What’s the most powerful Mac that money can buy? It’s the biggest Mac in the line, uses the most power, weighs about the same as a SmartCar, is crazy expandable, and is about as fast as a Mac mini.
Say what? Yes, friends and neighbors, Apple’s Mac Pro is the black sheep of the Mac family, the only remaining relative to computers of the 1990s, the one Mac that gets little love and less attention.
Wherefore Art Though, MacPro Innovation?
There once was a time when Mac users who thought about power, thought about the Mac Pro. What’s not to like about a Mac that can power up 12 cores of Intel Inside CPUs?
As Macs go, the Mac Pro is a behemoth, a throwback to the Neanderthal era of power computing, where extra hard disk drives, heat spewing graphic cards, and rows of RAM were the norm.
Those days are gone. Users of the tower line of computing have moved into mobility land. The most popular Macs are notebooks, the iMac is but a shadow of its former self (literally; slimmer and faster than ever).
Apple’s Mac Pro hasn’t been updated in years; an eternity in technological years. In some ways, the Mac Pro remains Apple’s most powerful Mac. It can handle up to 64-GB of RAM, up to 8 TB of storage, multiple graphic cards, and up to 12 cores of Intel processing power.
A single quad-core Mac Pro starts at $2,500 with 6GB of RAM, a single TB of storage, and a SuperDrive. Maxed out with RAM, fast SSD storage, dual graphics cards and dual displays, and the Mac Pro tips the scale at over $14,000.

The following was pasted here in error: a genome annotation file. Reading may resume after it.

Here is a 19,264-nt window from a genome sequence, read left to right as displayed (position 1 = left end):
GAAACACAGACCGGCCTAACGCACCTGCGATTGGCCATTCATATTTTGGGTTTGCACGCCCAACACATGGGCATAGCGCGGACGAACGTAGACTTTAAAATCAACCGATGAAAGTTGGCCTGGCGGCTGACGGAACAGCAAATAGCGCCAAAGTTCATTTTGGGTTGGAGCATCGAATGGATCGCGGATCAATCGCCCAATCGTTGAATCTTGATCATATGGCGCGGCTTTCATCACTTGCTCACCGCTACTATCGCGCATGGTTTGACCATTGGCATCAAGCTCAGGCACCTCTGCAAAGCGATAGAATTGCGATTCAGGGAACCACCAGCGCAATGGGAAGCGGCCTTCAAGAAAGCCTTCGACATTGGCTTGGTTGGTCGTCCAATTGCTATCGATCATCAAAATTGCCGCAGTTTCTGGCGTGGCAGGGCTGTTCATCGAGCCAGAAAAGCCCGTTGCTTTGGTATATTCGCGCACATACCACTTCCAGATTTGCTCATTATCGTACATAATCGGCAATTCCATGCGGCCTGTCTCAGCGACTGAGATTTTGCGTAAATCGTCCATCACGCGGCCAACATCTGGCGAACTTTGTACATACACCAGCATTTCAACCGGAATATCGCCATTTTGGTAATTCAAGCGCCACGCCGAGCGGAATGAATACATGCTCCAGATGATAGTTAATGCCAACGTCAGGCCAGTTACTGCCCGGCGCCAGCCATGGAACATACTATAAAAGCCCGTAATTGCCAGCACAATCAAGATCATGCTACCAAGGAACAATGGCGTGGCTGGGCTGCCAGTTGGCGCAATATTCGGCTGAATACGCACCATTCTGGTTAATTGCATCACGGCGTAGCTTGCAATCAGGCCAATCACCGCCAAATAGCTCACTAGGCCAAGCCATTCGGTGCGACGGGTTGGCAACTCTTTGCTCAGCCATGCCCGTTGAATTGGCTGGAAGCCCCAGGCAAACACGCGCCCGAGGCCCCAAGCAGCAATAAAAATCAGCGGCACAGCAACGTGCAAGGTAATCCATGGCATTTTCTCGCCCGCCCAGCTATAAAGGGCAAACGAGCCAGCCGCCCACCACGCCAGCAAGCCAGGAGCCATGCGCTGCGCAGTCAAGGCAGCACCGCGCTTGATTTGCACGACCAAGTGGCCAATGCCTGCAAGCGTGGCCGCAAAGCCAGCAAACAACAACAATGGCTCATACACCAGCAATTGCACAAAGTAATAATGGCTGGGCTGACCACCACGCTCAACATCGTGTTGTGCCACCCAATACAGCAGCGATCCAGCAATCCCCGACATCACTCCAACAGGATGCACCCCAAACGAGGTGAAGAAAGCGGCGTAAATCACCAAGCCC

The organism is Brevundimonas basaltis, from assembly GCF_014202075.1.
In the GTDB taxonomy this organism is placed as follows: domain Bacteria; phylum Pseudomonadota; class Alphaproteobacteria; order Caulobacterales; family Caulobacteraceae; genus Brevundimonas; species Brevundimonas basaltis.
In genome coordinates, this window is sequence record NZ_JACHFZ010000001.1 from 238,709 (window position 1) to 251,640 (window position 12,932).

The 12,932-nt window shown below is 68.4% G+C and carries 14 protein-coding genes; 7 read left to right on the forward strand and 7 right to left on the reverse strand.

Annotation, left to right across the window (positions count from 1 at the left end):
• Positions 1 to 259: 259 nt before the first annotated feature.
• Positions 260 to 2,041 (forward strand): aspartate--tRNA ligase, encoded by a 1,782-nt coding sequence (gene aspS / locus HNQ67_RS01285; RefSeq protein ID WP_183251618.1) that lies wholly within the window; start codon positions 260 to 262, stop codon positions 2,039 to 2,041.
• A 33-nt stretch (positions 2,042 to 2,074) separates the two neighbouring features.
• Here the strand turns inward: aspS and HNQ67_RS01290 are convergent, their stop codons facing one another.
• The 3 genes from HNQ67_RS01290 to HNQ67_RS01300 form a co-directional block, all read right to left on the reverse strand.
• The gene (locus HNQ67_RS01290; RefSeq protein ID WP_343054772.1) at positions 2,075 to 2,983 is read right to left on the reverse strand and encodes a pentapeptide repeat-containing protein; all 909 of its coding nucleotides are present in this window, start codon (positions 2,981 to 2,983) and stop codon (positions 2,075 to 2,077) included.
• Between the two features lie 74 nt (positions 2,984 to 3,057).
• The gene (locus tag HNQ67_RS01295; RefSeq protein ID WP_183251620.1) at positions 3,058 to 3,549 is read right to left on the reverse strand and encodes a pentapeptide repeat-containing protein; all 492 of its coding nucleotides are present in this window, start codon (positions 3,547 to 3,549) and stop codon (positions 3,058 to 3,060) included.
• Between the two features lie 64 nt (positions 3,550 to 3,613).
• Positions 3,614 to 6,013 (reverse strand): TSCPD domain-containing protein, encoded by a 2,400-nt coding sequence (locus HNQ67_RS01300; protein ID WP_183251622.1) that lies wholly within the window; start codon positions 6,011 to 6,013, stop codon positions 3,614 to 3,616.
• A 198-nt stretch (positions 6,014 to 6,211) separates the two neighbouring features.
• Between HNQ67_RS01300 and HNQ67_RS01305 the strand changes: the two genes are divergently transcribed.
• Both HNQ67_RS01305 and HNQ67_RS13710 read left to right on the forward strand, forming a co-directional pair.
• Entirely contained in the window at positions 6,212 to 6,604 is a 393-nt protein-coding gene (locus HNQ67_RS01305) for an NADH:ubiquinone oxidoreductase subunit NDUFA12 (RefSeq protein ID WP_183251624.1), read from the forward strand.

Who buys this Mac Pro monster? Apple claims to have a steady Mac Pro business, and has promised an upgrade of sorts in 2013, but clearly this Mac tower is a dinosaur. A fast dinosaur, but a relic nonetheless, much loved by the video and audio recording industry still, but less so by Photoshop and Illustrator users who have flocked to the 27-inch, quad-core iMac models for far less money.
The question is this. Will Apple finally put the Mac Pro to rest? Or, does Apple have something special in mind for the most expensive, most powerful, and now the heaviest Mac (40 pounds of precision aluminum)?
The current line of Mac Pro, quite expandable by iMac standards, still doesn’t have Thunderbolt, and no Blueray. Some users report that both the latest iMac and MacBook Pro models perform many tasks as fast or faster than a Mac Pro (12 cores need special applications).
Even the diminutive Mac mini has a server model configuration, with OS X Server, further negating the need for a seemingly steam powered Mac Pro. Apple should either kill the Mac Pro where it stands, or bring it further into the 21st century; more power, lighter frame, lower price.